Somewhere in the literary publications I read, briefly and separately, I learned about the 20th century Jewish Austrian writers Stefan Zweig (1881 – 1942) and Joseph Roth (1894 – 1939). NYRB Classics brought Zweig’s books back into print, and Wes Anderson paid homage to the author in his 2014 hit movie “The Grand Budapest Hotel,” which was inspired by Zweig’s work. Regarding Roth, I came across a mention of Michael Hofmann’s translation of his novel The Radetzky March, and it so intrigued me that I’ve got it in my head to read only Hofmann’s translation of this great novel.
All of this then propelled me toward Ostend: Stefan Zweig, Joseph Roth, and the Summer Before the Dark by Volker Weidermann and translated from the German by Carol Brown Janeway. Newly released, it is the perfect representation of what one calls a “gem” in a book – small, tightly contained, emotionally evocative, historically fascinating and shining in all its points of narrative. Within its pages, Weidermann focuses on the summer of 1936 and the friendship of these two writers who vacationed in Ostend, Belgium, a seaside resort town, where they experienced a respite from Europe’s political turmoil.
Zweig by then was a world star of literature, outselling all other German authors around the world; however, his books had been been burned in Berlin, and his German publisher no longer was allowed to publish him. Zweig’s marriage was falling apart, as he preferred his young lover, Lotte Altmann; and his house in Vienna, searched by police in 1934, no longer felt safe. Weidermann tells us this world-famous writer was shy and insecure, which his demanding wife found to be intolerable. Roth, similarly, suffered a life crisis that year, his books also banned right at the time when he’d written novels with the greatest potential to elevate his recognition — The Radetsky March and Job. He was moneyless, alcoholic, leading an unheroic life, enormously vulnerable and dependent financially on Zweig who, in Ostend, bought him a new suit and paid for his hotel room. Roth, in return, wrote a scene that helped Zweig in his current novel, where he’d been stymied by the action.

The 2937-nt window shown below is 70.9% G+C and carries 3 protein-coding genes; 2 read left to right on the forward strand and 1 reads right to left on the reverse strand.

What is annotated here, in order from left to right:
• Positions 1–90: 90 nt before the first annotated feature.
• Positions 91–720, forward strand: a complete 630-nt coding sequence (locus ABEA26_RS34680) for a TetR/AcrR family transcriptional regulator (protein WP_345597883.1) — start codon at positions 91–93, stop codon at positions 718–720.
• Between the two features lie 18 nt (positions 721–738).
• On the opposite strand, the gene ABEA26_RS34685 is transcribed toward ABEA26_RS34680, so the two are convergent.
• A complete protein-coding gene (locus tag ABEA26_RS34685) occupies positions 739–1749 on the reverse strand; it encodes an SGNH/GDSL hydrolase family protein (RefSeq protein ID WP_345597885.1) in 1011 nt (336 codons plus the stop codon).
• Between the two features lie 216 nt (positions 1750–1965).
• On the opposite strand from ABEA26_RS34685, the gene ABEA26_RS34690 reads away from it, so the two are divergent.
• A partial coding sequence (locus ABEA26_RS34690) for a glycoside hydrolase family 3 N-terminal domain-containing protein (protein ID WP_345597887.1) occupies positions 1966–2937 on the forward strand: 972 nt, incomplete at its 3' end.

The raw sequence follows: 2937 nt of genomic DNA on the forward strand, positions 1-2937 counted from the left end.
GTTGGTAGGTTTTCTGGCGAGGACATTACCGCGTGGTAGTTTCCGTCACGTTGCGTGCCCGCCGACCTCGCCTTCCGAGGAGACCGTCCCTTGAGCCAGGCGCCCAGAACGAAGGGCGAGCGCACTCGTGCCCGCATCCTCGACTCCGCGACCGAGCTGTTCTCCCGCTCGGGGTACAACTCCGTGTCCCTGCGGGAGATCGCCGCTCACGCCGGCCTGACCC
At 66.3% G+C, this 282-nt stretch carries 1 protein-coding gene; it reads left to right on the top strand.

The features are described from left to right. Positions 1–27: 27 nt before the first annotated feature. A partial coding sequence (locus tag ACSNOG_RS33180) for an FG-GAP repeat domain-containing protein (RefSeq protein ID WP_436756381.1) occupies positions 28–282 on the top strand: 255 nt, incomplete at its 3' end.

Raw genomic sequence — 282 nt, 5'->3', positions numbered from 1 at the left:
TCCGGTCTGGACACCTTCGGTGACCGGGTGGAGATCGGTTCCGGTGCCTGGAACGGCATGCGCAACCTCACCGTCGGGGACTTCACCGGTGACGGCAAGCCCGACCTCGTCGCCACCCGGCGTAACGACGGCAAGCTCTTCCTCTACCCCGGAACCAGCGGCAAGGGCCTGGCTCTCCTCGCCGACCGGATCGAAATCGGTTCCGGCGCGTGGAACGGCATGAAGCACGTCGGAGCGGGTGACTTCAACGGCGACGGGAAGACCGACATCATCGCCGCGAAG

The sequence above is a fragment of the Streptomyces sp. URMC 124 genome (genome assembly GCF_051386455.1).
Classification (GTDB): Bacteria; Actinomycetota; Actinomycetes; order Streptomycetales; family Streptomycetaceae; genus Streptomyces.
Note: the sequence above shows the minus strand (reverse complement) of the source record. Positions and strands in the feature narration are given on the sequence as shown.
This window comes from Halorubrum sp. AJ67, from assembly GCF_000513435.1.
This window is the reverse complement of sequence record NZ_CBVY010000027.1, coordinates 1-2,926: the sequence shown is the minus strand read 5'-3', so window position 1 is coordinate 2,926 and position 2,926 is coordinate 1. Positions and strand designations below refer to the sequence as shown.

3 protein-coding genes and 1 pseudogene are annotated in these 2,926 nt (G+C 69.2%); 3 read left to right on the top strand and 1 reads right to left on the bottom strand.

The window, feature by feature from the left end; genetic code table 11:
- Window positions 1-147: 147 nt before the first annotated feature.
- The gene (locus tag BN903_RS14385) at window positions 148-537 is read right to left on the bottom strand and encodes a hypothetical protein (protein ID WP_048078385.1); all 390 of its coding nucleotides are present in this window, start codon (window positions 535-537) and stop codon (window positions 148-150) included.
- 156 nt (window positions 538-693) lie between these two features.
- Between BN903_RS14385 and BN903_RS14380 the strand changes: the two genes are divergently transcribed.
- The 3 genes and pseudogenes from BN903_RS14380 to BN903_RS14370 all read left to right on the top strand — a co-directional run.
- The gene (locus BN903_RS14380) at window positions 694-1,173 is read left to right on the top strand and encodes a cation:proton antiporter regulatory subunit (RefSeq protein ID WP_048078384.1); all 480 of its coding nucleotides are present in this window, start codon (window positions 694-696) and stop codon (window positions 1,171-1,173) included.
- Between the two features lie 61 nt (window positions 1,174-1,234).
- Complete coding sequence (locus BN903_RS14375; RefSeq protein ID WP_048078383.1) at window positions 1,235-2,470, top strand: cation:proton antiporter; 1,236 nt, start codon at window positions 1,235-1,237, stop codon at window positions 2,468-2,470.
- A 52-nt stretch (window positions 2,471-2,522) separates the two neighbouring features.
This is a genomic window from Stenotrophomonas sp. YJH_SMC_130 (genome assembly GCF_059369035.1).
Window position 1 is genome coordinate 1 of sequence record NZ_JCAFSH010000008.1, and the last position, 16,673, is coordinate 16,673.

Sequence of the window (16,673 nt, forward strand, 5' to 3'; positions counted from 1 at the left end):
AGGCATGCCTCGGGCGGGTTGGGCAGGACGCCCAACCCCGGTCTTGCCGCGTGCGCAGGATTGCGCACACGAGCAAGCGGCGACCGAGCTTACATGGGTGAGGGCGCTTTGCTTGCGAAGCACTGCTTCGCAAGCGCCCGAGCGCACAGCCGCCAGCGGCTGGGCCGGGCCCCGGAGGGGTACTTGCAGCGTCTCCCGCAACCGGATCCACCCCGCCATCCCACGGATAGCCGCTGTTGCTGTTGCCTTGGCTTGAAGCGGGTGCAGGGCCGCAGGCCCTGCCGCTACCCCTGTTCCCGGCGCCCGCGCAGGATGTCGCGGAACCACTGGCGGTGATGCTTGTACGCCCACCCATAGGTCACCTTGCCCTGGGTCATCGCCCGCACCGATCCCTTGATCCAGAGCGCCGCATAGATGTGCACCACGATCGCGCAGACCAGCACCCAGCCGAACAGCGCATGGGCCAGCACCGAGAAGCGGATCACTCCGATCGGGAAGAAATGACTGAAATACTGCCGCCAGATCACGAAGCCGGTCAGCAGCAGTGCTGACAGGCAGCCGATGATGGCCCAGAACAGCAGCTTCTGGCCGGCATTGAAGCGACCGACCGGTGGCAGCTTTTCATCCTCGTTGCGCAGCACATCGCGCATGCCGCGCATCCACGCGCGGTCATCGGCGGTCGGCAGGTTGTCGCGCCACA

Weidermann delves into the heart of the exile story, with Roth and Zweig unable to safely return to their beloved Austria. He also skillfully includes stories about the émigré journalists, poets and playwrights that became part of Zweig and Roth’s circle in Ostend. Together that summer of 1936, the small group drank, wrote, gathered at the cafés, swam, laughed and kept each other hopeful, while Austria signed an agreement with Nazi Germany; the world allowed itself to be deceived by the Berlin Summer Olympics; the shocking trial of Etkar Andre took place in Hamburg; and Jewish journalist and poet Stefan Lux committed suicide during a session of the League of Nations in Geneva.
Ostend is a story about friendship and what it means to have to say farewell to a way of life. It’s written with a unique style of insight and historic reporting that combine to create a direct yet compassionate narrative voice. And it’s filled with wonderful lines, such as the description about Roth as a monarchist, his belief described as “a sweet lie that he tells himself day after day to make life and his own clarity and knowledge endurable. It is why one becomes a writer, to see the world another way and wish it into otherness, to describe it as other than it is and will become.”
You can browse the books of Stefan Zweig on the New York Review of Books Classics website. In addition, George Prochnik’s biography of Zweig, The Impossible Exile: Stefan Zweig at the End of the World, published in 2014, received praise. As for Roth, Michael Hoffmann wrote in The Guardian, “Everything he wrote is worth my time and anyone’s.”